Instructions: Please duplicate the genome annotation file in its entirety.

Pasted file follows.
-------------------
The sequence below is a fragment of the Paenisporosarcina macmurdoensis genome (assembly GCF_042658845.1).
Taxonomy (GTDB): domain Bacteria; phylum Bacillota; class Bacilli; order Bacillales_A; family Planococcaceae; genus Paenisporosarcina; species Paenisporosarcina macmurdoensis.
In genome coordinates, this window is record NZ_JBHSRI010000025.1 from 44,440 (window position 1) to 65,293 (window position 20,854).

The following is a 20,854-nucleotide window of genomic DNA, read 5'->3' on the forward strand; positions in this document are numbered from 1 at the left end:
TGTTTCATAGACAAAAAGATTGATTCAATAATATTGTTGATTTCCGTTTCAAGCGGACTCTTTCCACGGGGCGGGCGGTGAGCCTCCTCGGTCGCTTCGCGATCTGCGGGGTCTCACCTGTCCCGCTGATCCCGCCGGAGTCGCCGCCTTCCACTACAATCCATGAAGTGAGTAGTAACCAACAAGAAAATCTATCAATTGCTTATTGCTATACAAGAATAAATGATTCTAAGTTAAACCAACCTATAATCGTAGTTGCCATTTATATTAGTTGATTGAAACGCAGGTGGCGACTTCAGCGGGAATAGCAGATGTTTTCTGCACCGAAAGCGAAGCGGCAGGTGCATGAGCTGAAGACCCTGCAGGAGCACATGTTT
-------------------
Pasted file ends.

The sequence below is a fragment of the Paenisporosarcina macmurdoensis genome (assembly GCF_042658845.1).
Taxonomy (GTDB): domain Bacteria; phylum Bacillota; class Bacilli; order Bacillales_A; family Planococcaceae; genus Paenisporosarcina; species Paenisporosarcina macmurdoensis.
In genome coordinates, this window is record NZ_JBHSRI010000025.1 from 44,440 (window position 1) to 65,293 (window position 20,854).

The following is a 20,854-nucleotide window of genomic DNA, read 5'->3' on the forward strand; positions in this document are numbered from 1 at the left end:
TGTTTCATAGACAAAAAGATTGATTCAATAATATTGTTGATTTCCGTTTCAAGCGGACTCTTTCCACGGGGCGGGCGGTGAGCCTCCTCGGTCGCTTCGCGATCTGCGGGGTCTCACCTGTCCCGCTGATCCCGCCGGAGTCGCCGCCTTCCACTACAATCCATGAAGTGAGTAGTAACCAACAAGAAAATCTATCAATTGCTTATTGCTATACAAGAATAAATGATTCTAAGTTAAACCAACCTATAATCGTAGTTGCCATTTATATTAGTTGATTGAAACGCAGGTGGCGACTTCAGCGGGAATAGCAGATGTTTTCTGCACCGAAAGCGAAGCGGCAGGTGCATGAGCTGAAGACCCTGCAGGAGCACATGTTT